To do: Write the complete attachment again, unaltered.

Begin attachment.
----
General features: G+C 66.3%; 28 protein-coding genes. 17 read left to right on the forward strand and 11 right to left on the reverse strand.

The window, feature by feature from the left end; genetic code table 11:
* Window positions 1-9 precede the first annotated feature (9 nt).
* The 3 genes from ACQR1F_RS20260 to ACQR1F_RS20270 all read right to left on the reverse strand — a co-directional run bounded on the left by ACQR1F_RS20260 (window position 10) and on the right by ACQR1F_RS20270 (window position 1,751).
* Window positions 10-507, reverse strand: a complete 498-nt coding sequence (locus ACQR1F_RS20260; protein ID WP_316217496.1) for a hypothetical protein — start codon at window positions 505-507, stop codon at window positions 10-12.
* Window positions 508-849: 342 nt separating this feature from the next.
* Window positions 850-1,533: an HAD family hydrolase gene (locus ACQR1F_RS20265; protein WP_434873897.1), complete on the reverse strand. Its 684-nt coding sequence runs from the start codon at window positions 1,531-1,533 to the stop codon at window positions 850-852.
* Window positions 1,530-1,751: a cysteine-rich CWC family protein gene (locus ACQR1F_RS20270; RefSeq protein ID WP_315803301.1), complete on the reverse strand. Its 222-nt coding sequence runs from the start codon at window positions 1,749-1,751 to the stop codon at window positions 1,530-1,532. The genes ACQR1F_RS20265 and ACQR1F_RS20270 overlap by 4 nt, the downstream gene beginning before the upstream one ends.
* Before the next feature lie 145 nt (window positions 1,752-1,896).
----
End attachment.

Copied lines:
General features: G+C 66.3%; 28 protein-coding genes. 17 read left to right on the forward strand and 11 right to left on the reverse strand.

The window, feature by feature from the left end; genetic code table 11:
* Window positions 1-9 precede the first annotated feature (9 nt).
* The 3 genes from ACQR1F_RS20260 to ACQR1F_RS20270 all read right to left on the reverse strand — a co-directional run bounded on the left by ACQR1F_RS20260 (window position 10) and on the right by ACQR1F_RS20270 (window position 1,751).
* Window positions 10-507, reverse strand: a complete 498-nt coding sequence (locus ACQR1F_RS20260; protein ID WP_316217496.1) for a hypothetical protein — start codon at window positions 505-507, stop codon at window positions 10-12.
* Window positions 508-849: 342 nt separating this feature from the next.
* Window positions 850-1,533: an HAD family hydrolase gene (locus ACQR1F_RS20265; protein WP_434873897.1), complete on the reverse strand. Its 684-nt coding sequence runs from the start codon at window positions 1,531-1,533 to the stop codon at window positions 850-852.
* Window positions 1,530-1,751: a cysteine-rich CWC family protein gene (locus ACQR1F_RS20270; RefSeq protein ID WP_315803301.1), complete on the reverse strand. Its 222-nt coding sequence runs from the start codon at window positions 1,749-1,751 to the stop codon at window positions 1,530-1,532. The genes ACQR1F_RS20265 and ACQR1F_RS20270 overlap by 4 nt, the downstream gene beginning before the upstream one ends.
* Before the next feature lie 145 nt (window positions 1,752-1,896).